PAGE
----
climate change megatrend
The Intergovernmental Panel on Climate Change has stated the the "Scientific evidence for warming of the climate system is unequivocal." NASA's tracking of the vital signs of the planet shows rising sea levels, global temperature rise, warming oceans, shrinking ice sheets, declining arctic sea ice, glacial retreat, increasing extreme events, ocean acidification and decreased snow cover. Despite all the data, how climate change will play out in terms of its impact on our daily lives is subject to intense debate.
Two areas with potentially large impacts on business though are becoming clearer, and more frightening: the increasing incidence of billion-dollar weather and climate disasters, and a growing concern for the sufficiency of water supply, particularly in some large cities.
Data from the National Oceanic and Atmospheric Administration's National Centers for Environmental Information shows that during the 1980's there were 27 weather and climate events that did more than $1 billion in damage in the U.S. During the 1990's there were 48 such events. In the 2000's this rose to 54 events. Even now, only partly through the decade of the 2010's, there have been 74 billion-dollar weather and climate disasters through the end of 2016.
According to the United Nations, while today round 700 million people suffer from water scarcity, by 2025, 1.8 billion people will be living in countries or regions with absolute water scarcity, and two-thirds of the world's population may be living in water stressed conditions. As an essential need for life, the primacy of water scarcity rises quickly to the top of the agenda for an ever increasing number of countries, regions, and cities.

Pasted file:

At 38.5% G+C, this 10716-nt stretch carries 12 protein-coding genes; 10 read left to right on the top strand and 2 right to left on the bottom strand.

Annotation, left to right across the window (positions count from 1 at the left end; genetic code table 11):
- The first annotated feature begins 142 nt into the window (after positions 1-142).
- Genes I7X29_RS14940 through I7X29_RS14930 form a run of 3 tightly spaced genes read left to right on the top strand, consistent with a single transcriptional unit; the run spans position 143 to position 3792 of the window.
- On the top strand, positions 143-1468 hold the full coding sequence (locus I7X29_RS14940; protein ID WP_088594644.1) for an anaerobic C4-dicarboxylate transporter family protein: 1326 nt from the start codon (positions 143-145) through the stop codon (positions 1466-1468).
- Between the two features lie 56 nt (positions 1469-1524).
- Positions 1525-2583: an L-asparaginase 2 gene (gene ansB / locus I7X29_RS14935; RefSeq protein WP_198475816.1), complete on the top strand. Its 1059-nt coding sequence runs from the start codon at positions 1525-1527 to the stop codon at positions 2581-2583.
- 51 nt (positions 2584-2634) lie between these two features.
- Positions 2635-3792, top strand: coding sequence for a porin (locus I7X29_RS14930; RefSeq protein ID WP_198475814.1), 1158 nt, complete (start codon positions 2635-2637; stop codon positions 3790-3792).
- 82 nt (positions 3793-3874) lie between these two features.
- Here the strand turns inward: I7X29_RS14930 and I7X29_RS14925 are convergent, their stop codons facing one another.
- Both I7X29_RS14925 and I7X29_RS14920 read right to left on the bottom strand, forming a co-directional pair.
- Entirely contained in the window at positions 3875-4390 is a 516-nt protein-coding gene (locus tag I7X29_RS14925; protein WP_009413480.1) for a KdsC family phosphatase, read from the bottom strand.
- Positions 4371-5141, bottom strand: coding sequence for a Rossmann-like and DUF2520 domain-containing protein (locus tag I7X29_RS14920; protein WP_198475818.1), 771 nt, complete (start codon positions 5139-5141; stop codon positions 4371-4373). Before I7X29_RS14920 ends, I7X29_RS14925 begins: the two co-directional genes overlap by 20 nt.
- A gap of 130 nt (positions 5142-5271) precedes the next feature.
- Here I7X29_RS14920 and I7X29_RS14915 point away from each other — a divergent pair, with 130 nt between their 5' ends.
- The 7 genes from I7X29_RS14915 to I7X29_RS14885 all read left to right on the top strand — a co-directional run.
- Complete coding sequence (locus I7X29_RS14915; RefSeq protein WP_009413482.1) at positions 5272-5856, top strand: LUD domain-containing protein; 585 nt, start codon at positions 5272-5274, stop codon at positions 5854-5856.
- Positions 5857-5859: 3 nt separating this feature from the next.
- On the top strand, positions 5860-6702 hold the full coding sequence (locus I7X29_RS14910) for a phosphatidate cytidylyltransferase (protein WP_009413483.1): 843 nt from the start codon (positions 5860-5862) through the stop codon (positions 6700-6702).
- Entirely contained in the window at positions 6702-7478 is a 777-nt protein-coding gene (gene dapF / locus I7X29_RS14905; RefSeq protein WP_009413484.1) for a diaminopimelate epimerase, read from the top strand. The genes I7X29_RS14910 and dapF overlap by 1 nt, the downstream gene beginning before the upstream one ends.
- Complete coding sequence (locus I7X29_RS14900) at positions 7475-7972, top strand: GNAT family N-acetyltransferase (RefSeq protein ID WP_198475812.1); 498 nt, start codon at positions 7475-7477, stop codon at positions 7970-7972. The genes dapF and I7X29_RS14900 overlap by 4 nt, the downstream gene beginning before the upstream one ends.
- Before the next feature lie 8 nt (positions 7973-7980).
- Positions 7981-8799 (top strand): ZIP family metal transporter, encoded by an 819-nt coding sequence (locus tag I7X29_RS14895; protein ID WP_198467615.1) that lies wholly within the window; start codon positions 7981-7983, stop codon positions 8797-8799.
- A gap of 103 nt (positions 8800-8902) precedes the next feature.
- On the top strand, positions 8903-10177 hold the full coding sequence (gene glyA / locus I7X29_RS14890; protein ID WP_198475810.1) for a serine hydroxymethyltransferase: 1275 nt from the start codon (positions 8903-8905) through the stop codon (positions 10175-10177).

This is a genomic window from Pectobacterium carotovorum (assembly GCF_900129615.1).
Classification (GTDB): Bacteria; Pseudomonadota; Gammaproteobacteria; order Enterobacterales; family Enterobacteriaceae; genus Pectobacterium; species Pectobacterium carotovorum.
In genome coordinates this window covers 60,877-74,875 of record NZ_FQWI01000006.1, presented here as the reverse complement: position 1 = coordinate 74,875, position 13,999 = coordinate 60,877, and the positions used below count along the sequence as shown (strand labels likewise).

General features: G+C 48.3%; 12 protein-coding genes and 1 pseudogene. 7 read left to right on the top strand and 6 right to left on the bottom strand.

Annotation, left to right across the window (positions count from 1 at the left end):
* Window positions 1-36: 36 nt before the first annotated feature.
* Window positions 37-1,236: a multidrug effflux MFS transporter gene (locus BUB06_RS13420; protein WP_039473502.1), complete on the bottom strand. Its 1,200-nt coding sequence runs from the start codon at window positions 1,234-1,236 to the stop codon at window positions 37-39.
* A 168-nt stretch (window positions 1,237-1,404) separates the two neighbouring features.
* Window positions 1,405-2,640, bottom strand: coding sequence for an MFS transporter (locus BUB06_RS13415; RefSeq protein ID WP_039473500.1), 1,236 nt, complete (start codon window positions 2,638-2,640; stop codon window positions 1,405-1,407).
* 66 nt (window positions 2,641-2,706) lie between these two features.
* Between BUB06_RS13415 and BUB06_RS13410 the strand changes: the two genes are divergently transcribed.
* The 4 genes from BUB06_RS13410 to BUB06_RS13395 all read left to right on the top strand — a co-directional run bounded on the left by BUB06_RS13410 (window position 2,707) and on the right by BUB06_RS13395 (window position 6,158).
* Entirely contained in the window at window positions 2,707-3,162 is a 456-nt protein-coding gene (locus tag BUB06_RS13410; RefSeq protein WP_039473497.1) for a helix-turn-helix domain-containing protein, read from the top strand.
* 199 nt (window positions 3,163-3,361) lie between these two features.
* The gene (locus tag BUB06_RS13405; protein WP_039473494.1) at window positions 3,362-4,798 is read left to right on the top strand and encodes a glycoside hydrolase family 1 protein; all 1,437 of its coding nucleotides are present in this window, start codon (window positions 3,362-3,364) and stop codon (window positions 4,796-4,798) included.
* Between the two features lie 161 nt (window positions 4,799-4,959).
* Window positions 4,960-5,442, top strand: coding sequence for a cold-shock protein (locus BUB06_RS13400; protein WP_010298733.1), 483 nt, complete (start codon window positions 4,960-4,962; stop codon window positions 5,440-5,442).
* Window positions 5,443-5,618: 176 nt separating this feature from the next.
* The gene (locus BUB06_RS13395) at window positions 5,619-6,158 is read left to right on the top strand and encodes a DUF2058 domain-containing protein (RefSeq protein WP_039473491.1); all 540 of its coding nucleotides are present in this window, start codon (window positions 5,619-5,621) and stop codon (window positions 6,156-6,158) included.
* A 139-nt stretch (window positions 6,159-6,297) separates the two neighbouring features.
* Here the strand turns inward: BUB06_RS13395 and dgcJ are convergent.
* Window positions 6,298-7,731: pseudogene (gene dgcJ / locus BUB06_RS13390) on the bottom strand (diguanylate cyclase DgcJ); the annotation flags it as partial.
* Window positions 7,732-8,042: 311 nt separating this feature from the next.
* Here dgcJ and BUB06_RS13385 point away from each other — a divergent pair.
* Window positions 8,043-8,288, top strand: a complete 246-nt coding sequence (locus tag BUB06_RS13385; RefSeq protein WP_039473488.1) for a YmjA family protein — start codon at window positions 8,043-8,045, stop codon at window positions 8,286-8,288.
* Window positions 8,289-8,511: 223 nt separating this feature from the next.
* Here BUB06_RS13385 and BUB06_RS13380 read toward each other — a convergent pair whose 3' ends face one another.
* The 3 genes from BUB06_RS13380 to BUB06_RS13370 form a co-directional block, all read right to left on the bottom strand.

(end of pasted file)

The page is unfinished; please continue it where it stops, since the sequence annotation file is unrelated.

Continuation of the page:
Climate change has the potential to be the most devastating of the megatrends as it may profoundly impact the ability to sustain life itself in some areas. Even without such a drastic outcome, we are already seeing tremendous impacts of climate change in the dramatic increase in billion-dollar weather events and increasing water scarcity in major cities such as Beijing. Water scarcity has the potential to disrupt supply chains in many industries, requiring adaptation of business processes, a reassessment of the value chain and increased risk in the supply chain. Severe weather events also have the potential for severe short-term disruptions not only to businesses located in the affected areas, but also to supply chains and transportation and logistics systems.
Preparing for the unpredictability of severe weather events is particularly challenging for businesses, but the increasing incidence of these events means that businesses must develop emergency plans for events that severely impact their business, employees, customers and suppliers.
How will Climate Change impact your business?
Visit our Corporate Solutions tab to explore ways to prepare for the impact of climate change and other megatrends that will impact your business over the coming years.
NASA Global Climate Change: http://climate.nasa.gov/evidence/
NOAA National Centers for Environmental Information (NCEI) U.S. Billion-dollar Weather and Climate Disasters (2017). https://www.ncdc.noaa.gov/billions/
UN Water scarcity: http://www.un.org/waterforlifedecade/scarcity.shtml